You may not realize it, but we’re fast approaching the ninth
anniversary of one of the most memorable moments in the development of the
Windows operating system. On April 20, 1998, Bill Gates famously helped
demonstrate the features of the then-upcoming Windows 98 OS in front of a live
audience at Comdex — only to be interrupted mid-demo by
the infamous Blue Screen of Death
.

Captured on video by a news network, the incident quickly made
the TV and Internet rounds as an example of the storied flaws with all
incarnations of the Windows OS. For his part, Gates just shrugged it off with
this comment: “That must be why we’re not shipping Windows 98 yet.”

For those rarest of individuals unfamiliar with the Windows
Blue Screen of Death (BSOD), its formal Microsoft title is the Stop Error screen. In the Windows 95 and
Windows 98 operating systems, the BSOD was the result of either a faulty device
driver or a dynamic link library (DLL) conflict — otherwise known as DLL Hell. In other incarnations of the
Windows OS family — including NT, 2000, 2003, XP, and Vista — the BSOD indicates
an illegal operation from which the OS kernel can’t recover.

The Windows 9x breed of BSOD was far more common than the
more modern versions, popping up pretty much anytime the OS encountered an
unfamiliar chunk of hardware (such as, say, a scanner during a Comdex
presentation) that didn’t have correctly configured DLLs or properly written
drivers. The popularity of these OS releases made the BSOD a household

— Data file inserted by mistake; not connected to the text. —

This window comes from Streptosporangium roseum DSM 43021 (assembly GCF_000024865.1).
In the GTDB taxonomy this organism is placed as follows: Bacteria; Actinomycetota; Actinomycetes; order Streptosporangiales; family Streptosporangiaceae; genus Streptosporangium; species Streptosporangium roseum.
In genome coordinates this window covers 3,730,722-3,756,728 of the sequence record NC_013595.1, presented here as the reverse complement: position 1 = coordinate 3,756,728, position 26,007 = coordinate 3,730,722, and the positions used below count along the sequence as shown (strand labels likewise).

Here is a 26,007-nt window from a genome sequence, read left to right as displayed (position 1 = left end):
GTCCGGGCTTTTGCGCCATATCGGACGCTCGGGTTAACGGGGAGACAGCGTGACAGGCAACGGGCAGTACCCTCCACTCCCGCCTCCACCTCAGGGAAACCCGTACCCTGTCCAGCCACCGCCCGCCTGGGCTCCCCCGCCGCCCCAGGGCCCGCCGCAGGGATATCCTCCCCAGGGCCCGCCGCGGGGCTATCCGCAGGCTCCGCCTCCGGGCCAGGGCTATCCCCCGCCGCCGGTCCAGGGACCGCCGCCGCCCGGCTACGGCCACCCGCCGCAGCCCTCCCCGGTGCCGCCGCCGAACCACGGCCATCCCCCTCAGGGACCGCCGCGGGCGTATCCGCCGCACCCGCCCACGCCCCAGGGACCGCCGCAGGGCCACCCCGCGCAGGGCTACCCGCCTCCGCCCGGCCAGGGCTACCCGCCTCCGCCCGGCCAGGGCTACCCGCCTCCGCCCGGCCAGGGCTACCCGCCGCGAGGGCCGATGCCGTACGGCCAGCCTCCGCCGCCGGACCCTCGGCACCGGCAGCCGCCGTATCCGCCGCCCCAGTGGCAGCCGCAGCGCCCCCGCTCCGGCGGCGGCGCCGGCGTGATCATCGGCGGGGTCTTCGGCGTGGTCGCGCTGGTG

experience — so much so that some people think the BSOD is native to all
consumer computer operating systems.

But that’s not the case. There are almost as many
“death screens” as there are operating systems, though some are more
colorful than others.

For example, various Apple Macintosh OS releases have
employed the so-called Sad Mac
frowning icon screen or the Mac Bomb
error page. However, Mac OS X endures a UNIX-derived kernel panic screen, which
is actually gray.

MS-DOS and its one-time rival OS/2 both had a Black Screen
of Death, as did pre-95 versions of Windows. Indeed, Microsoft has created
screens of death in many colors, with early Vista beta releases displaying a
Red Screen of Death for certain errors, and Xbox firmware throwing up a Green
Screen of Death for its serious malfunctions.

Still, none of these death screens is perhaps so whimsical
as the so-called trip to India. One
OS fancifully dubbed its death screen Guru
Meditation
— taking the cake for lighthearted operating system death
metaphors.

WHICH OPERATING SYSTEM FEATURED A GURU MEDITATION INSTEAD OF THE MORE TYPICAL BLUE SCREEN OF DEATH?

Which operating system’s version of the contemporary Windows
Blue Screen of Death was instead a Guru
Meditation
— perhaps the most whimsical fatal error notification ever
employed by a major OS?

The answer is none other than the earlier versions of the
venerable AmigaOS, which powered the Amiga line of computers back in the 1980s.
If the AmigaOS crashed, it would throw up a
flashing rectangular box
at the top of the screen that contained the Guru Meditation phrase, followed by an
error code.

If the crash was fatal, the box would flash red. In AmigaOS